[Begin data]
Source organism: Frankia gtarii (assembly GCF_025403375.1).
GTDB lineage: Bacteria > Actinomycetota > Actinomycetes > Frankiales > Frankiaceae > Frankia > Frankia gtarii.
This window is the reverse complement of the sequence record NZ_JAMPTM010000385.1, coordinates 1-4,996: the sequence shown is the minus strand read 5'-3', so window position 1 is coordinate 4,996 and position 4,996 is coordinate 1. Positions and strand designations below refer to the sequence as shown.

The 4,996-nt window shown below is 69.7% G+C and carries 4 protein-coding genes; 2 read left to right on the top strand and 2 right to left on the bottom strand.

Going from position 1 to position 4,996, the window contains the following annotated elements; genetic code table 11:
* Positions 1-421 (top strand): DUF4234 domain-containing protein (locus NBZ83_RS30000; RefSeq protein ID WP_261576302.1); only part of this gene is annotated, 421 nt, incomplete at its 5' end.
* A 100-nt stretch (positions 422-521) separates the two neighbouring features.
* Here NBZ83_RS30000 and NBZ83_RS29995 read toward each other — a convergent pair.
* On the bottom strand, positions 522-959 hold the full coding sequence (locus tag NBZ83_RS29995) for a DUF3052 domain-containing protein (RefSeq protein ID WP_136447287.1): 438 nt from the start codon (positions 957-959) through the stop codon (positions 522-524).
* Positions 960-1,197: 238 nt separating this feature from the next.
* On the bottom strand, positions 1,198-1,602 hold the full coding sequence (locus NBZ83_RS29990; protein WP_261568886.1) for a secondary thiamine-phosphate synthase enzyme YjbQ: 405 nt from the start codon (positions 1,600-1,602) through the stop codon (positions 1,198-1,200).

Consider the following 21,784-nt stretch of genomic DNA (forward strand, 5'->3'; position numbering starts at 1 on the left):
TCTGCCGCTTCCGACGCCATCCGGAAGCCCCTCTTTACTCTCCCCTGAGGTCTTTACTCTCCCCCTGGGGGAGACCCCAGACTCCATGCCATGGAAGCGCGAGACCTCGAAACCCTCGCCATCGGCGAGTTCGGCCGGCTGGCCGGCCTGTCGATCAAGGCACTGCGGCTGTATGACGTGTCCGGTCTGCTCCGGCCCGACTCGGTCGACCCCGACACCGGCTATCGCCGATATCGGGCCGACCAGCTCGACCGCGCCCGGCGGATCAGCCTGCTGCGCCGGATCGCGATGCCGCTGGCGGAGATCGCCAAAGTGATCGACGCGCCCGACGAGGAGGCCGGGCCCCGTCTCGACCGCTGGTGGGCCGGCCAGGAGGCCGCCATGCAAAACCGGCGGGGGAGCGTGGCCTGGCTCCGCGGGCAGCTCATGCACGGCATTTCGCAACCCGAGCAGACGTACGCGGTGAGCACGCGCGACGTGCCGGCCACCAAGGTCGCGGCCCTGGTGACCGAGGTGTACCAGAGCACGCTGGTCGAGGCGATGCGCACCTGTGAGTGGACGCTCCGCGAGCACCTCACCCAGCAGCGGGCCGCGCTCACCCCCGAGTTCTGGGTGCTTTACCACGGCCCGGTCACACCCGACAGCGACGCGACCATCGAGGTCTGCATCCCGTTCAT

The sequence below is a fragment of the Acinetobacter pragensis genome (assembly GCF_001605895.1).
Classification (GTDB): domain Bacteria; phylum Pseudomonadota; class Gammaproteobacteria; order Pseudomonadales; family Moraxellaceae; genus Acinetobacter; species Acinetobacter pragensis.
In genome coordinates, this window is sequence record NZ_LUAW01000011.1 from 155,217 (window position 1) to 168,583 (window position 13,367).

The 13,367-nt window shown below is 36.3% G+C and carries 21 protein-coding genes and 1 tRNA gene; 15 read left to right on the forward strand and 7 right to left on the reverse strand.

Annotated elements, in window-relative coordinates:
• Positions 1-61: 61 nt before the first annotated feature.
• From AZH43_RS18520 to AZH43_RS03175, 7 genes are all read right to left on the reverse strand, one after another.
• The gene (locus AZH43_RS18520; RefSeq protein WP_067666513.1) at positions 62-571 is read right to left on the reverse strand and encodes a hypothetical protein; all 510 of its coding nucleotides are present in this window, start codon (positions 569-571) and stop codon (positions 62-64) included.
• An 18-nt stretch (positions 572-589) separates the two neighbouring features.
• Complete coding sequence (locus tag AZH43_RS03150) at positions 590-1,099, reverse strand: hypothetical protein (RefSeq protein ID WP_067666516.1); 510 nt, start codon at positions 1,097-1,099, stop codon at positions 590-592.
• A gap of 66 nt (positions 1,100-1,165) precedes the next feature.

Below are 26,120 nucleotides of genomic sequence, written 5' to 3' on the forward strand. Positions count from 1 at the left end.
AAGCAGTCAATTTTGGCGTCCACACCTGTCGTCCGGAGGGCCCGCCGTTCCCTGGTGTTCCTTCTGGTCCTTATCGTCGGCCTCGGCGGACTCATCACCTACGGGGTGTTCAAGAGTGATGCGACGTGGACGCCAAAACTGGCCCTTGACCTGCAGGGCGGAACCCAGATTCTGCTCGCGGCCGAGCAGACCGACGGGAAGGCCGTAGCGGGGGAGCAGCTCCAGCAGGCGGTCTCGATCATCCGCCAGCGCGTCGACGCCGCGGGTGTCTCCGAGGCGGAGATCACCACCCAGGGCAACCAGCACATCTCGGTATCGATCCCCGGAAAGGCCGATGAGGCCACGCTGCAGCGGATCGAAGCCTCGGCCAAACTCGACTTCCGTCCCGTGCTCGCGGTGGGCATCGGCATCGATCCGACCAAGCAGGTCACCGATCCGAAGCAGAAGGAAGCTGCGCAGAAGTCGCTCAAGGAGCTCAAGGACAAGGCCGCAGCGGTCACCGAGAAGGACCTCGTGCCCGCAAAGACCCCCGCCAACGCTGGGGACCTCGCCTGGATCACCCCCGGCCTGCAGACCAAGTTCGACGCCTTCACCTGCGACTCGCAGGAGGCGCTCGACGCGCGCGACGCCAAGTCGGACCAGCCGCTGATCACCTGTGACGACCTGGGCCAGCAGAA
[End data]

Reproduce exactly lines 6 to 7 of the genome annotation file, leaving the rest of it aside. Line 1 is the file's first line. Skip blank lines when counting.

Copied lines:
* Positions 1-421 (top strand): DUF4234 domain-containing protein (locus NBZ83_RS30000; RefSeq protein ID WP_261576302.1); only part of this gene is annotated, 421 nt, incomplete at its 5' end.
* A 100-nt stretch (positions 422-521) separates the two neighbouring features.